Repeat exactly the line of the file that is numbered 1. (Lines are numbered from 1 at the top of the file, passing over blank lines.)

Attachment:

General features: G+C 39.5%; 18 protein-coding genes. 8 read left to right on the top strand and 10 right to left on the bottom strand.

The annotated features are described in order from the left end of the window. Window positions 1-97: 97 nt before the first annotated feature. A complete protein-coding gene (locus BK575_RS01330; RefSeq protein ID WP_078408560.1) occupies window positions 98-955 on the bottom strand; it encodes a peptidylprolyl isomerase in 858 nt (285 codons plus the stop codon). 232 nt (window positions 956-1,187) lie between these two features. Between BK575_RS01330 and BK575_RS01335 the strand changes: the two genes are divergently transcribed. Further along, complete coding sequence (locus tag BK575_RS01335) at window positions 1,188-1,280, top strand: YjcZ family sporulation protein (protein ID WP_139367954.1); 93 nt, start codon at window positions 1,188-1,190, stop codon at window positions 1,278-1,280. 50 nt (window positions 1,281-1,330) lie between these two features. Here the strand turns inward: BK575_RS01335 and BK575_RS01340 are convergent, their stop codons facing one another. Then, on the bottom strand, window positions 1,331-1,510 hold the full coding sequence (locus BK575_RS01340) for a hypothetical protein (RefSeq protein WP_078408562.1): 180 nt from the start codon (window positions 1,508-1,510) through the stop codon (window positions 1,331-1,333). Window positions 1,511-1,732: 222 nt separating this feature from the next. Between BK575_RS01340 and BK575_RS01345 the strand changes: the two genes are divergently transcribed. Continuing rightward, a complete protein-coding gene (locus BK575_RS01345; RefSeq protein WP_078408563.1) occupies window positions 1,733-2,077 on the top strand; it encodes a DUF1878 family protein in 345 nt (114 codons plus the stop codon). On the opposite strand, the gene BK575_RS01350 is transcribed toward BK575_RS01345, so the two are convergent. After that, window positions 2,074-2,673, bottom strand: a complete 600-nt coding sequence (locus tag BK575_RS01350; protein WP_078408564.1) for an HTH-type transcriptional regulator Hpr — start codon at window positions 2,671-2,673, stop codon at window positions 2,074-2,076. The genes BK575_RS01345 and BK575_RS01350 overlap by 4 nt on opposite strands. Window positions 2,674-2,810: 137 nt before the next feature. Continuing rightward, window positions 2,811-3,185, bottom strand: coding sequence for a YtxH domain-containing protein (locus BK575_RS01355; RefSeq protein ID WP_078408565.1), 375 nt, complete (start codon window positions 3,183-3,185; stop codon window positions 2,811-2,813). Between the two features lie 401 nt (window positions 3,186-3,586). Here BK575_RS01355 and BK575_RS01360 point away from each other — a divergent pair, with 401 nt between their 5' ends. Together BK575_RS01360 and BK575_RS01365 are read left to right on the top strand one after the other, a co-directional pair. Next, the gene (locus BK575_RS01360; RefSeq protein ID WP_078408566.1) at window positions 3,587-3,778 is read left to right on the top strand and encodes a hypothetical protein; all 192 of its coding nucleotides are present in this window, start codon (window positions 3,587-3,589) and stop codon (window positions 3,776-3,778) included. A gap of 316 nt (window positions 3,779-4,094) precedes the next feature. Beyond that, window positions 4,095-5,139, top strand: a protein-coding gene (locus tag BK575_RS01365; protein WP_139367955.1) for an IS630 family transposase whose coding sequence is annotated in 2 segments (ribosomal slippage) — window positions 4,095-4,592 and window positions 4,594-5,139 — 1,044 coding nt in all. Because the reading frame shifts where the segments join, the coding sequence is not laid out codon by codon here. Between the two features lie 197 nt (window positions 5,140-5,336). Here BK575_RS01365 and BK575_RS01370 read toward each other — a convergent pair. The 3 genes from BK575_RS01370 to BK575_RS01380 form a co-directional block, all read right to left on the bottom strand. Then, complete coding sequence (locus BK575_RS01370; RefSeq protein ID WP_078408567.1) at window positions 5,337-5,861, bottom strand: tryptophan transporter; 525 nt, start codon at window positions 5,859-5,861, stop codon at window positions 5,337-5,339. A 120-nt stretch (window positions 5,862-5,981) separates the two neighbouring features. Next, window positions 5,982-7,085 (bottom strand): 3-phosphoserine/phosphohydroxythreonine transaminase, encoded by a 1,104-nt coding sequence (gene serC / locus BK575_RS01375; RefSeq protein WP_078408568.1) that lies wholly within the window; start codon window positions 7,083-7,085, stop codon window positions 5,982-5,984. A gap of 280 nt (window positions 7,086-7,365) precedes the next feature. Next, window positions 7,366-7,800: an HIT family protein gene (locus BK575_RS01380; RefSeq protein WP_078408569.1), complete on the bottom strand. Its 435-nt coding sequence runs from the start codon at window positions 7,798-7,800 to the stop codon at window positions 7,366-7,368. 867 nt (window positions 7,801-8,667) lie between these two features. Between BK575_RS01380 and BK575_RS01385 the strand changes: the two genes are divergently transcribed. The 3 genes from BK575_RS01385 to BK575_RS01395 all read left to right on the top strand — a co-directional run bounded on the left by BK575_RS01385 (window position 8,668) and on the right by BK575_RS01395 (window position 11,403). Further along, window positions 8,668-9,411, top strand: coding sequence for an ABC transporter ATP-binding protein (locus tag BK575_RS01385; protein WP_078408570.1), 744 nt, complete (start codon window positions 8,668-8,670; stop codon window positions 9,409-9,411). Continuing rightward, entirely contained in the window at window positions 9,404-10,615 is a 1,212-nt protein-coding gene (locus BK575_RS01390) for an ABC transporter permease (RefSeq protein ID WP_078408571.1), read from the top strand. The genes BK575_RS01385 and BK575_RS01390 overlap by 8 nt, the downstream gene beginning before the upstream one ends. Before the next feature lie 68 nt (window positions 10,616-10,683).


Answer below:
General features: G+C 39.5%; 18 protein-coding genes. 8 read left to right on the top strand and 10 right to left on the bottom strand.